taxes imposed                         participation in, or     out … unless a
                                  intervention in (including
  by §4955 in                          the publication or      §501(c)(3) did
  connection                             distribution of        something it
                                  statements), any political
 with political                     campaign on behalf of         shouldn’t
 expenditures                      (or in opposition to) any
                                     candidate for public
                                   office. – IRC §4955(d)(1)

     American Institute of CPAs
Section 4955 Excise Taxes

 Tax imposed on political expenditures
       of §501(c)(3) organizations
 excise tax = 10% Manager excise tax =
 of the amount of 2.5% of the amount of the Additional excise tax
    expenditure political expenditure       on the organization
                             • Imposed upon on any manager • 100% of uncorrected
                               who knowingly agreed to            political expenditure
                               expenditure (unless not willful,
                               and due to reasonable cause)     • 50% of uncorrected
                                                                  expenditure upon any
                             • Joint and several liability!       organization manager
                                                                  refusing to make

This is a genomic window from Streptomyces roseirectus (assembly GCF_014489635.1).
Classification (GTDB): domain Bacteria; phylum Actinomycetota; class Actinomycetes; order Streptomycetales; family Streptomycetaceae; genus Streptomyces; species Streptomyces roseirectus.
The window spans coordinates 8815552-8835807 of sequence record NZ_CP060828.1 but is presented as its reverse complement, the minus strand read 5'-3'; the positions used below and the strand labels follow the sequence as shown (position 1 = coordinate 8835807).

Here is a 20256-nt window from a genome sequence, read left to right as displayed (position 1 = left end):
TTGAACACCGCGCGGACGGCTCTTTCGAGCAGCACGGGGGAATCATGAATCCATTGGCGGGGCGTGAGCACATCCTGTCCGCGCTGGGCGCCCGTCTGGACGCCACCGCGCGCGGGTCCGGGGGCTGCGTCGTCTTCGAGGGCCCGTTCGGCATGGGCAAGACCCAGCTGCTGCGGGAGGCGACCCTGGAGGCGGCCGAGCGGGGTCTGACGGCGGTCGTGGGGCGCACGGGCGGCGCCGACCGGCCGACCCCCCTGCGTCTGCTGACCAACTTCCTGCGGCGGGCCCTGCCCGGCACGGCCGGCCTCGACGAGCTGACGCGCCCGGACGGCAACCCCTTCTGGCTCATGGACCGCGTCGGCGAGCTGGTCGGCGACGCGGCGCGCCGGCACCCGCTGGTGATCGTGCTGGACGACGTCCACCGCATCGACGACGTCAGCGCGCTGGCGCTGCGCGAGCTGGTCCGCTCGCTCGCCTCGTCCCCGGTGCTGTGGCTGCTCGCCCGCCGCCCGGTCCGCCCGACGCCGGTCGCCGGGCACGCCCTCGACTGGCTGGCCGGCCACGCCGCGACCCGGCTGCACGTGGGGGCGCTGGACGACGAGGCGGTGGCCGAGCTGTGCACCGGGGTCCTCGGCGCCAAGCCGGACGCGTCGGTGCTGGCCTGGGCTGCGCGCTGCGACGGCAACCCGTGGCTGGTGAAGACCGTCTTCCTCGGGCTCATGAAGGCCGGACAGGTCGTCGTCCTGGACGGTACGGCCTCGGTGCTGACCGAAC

American Institute of CPAs
What is a “Correction?”

Recovering the political expenditure
     (to the extent possible)

               Establishing safeguards to prevent
                  future political expenditures

                               Line 4 requires a description of the steps
                                   taken to correct the activity that
                                        triggered the § 4955 tax

  American Institute of CPAs
IRM – Termination Assessments (02-23-1999)
Termination Assessments and Injunctions
The Service is authorized to make an immediate determination and assessment of income tax, or of
the tax imposed by IRC 4955, for the current or preceding year of an IRC 501(c)(3) organization, if
the Service finds that the organization has made political expenditures and that such expenditures
constitute a flagrant violation of the prohibition against making political expenditures. For this
purpose, the organization’s current taxable year is treated as if it terminates on the date taxability
is determined. IRC 6852. Any taxes assessed under IRC 6852 against the organization or its
managers become due and payable immediately.

The Service may seek an injunction to bar political expenditures by an IRC 501(c)(3) organization
after it has notified the organization of its intention to seek an injunction if the organization does
not immediately cease making political expenditures and after the Commissioner personally has
determined that the organization has flagrantly participated in a political campaign and that an
injunction is appropriate to prevent further abuse. The Service also may seek such other injunctive
relief as may be appropriate to ensure that the organization’s funds are preserved for IRC 501(c)(3)
purposes. IRC 7409.

       American Institute of CPAs
Part I-C: Everyone BUT §501(c)(3)

  American Institute of CPAs
Most Non-§501(c)(3)s …
May make political expenditures, as long as they do so within the confines
of Federal and state laws that otherwise govern political activity …

 • §501(c)(1) federal instrumentalities cannot make any election
   expenditures (2 USC §441(b))
 • §501(c)(2) and (25) title holding organizations likely cannot make
   political expenditures (or lobby, either)

                                   … as long as it is not their primary activity!

  Federal Election Campaign Act imposes restrictions on some corporate
                         direct political activity